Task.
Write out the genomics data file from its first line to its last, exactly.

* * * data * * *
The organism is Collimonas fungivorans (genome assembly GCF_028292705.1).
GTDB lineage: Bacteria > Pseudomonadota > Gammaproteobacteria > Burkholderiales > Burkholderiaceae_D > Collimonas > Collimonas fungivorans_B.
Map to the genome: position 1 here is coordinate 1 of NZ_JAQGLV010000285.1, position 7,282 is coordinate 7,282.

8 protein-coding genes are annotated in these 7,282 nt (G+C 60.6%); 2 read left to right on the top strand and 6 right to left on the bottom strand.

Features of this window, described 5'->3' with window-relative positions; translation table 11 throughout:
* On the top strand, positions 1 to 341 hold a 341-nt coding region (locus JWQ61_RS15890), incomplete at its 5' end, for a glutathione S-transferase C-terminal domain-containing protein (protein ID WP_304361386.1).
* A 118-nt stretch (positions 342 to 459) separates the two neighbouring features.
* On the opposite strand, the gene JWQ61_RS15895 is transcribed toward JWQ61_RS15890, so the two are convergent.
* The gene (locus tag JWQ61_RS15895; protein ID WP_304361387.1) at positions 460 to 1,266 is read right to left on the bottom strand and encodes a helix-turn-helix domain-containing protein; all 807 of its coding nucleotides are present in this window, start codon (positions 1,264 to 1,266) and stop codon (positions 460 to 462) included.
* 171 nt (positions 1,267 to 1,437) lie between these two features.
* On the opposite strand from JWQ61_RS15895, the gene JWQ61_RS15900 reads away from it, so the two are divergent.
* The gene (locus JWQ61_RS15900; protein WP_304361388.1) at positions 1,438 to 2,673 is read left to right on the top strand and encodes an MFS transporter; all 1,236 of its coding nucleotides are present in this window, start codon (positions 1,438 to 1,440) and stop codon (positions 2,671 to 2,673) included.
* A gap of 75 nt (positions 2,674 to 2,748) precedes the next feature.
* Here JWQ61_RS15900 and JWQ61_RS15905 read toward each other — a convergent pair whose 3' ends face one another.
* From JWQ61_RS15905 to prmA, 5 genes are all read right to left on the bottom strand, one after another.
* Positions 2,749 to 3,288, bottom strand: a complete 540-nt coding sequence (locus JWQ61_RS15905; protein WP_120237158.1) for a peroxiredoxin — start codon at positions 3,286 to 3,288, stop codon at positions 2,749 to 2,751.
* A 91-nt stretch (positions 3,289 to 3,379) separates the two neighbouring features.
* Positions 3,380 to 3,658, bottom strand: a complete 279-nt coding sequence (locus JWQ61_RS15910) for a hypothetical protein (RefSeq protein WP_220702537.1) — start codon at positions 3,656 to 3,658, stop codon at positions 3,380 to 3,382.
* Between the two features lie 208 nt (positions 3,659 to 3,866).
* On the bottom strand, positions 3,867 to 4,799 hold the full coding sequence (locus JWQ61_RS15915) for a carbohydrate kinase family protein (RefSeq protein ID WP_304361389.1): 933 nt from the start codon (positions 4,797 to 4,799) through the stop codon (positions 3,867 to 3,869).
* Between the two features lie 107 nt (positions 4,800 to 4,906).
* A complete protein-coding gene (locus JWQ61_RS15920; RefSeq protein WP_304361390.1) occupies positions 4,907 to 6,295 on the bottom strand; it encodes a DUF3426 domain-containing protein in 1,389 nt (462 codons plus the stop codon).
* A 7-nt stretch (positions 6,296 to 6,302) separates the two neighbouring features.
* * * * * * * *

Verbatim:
The organism is Collimonas fungivorans (genome assembly GCF_028292705.1).
GTDB lineage: Bacteria > Pseudomonadota > Gammaproteobacteria > Burkholderiales > Burkholderiaceae_D > Collimonas > Collimonas fungivorans_B.
Map to the genome: position 1 here is coordinate 1 of NZ_JAQGLV010000285.1, position 7,282 is coordinate 7,282.

8 protein-coding genes are annotated in these 7,282 nt (G+C 60.6%); 2 read left to right on the top strand and 6 right to left on the bottom strand.

Features of this window, described 5'->3' with window-relative positions; translation table 11 throughout:
* On the top strand, positions 1 to 341 hold a 341-nt coding region (locus JWQ61_RS15890), incomplete at its 5' end, for a glutathione S-transferase C-terminal domain-containing protein (protein ID WP_304361386.1).
* A 118-nt stretch (positions 342 to 459) separates the two neighbouring features.
* On the opposite strand, the gene JWQ61_RS15895 is transcribed toward JWQ61_RS15890, so the two are convergent.
* The gene (locus tag JWQ61_RS15895; protein ID WP_304361387.1) at positions 460 to 1,266 is read right to left on the bottom strand and encodes a helix-turn-helix domain-containing protein; all 807 of its coding nucleotides are present in this window, start codon (positions 1,264 to 1,266) and stop codon (positions 460 to 462) included.
* 171 nt (positions 1,267 to 1,437) lie between these two features.
* On the opposite strand from JWQ61_RS15895, the gene JWQ61_RS15900 reads away from it, so the two are divergent.
* The gene (locus JWQ61_RS15900; protein WP_304361388.1) at positions 1,438 to 2,673 is read left to right on the top strand and encodes an MFS transporter; all 1,236 of its coding nucleotides are present in this window, start codon (positions 1,438 to 1,440) and stop codon (positions 2,671 to 2,673) included.
* A gap of 75 nt (positions 2,674 to 2,748) precedes the next feature.
* Here JWQ61_RS15900 and JWQ61_RS15905 read toward each other — a convergent pair whose 3' ends face one another.
* From JWQ61_RS15905 to prmA, 5 genes are all read right to left on the bottom strand, one after another.
* Positions 2,749 to 3,288, bottom strand: a complete 540-nt coding sequence (locus JWQ61_RS15905; protein WP_120237158.1) for a peroxiredoxin — start codon at positions 3,286 to 3,288, stop codon at positions 2,749 to 2,751.
* A 91-nt stretch (positions 3,289 to 3,379) separates the two neighbouring features.
* Positions 3,380 to 3,658, bottom strand: a complete 279-nt coding sequence (locus JWQ61_RS15910) for a hypothetical protein (RefSeq protein WP_220702537.1) — start codon at positions 3,656 to 3,658, stop codon at positions 3,380 to 3,382.
* Between the two features lie 208 nt (positions 3,659 to 3,866).
* On the bottom strand, positions 3,867 to 4,799 hold the full coding sequence (locus JWQ61_RS15915) for a carbohydrate kinase family protein (RefSeq protein ID WP_304361389.1): 933 nt from the start codon (positions 4,797 to 4,799) through the stop codon (positions 3,867 to 3,869).
* Between the two features lie 107 nt (positions 4,800 to 4,906).
* A complete protein-coding gene (locus JWQ61_RS15920; RefSeq protein WP_304361390.1) occupies positions 4,907 to 6,295 on the bottom strand; it encodes a DUF3426 domain-containing protein in 1,389 nt (462 codons plus the stop codon).
* A 7-nt stretch (positions 6,296 to 6,302) separates the two neighbouring features.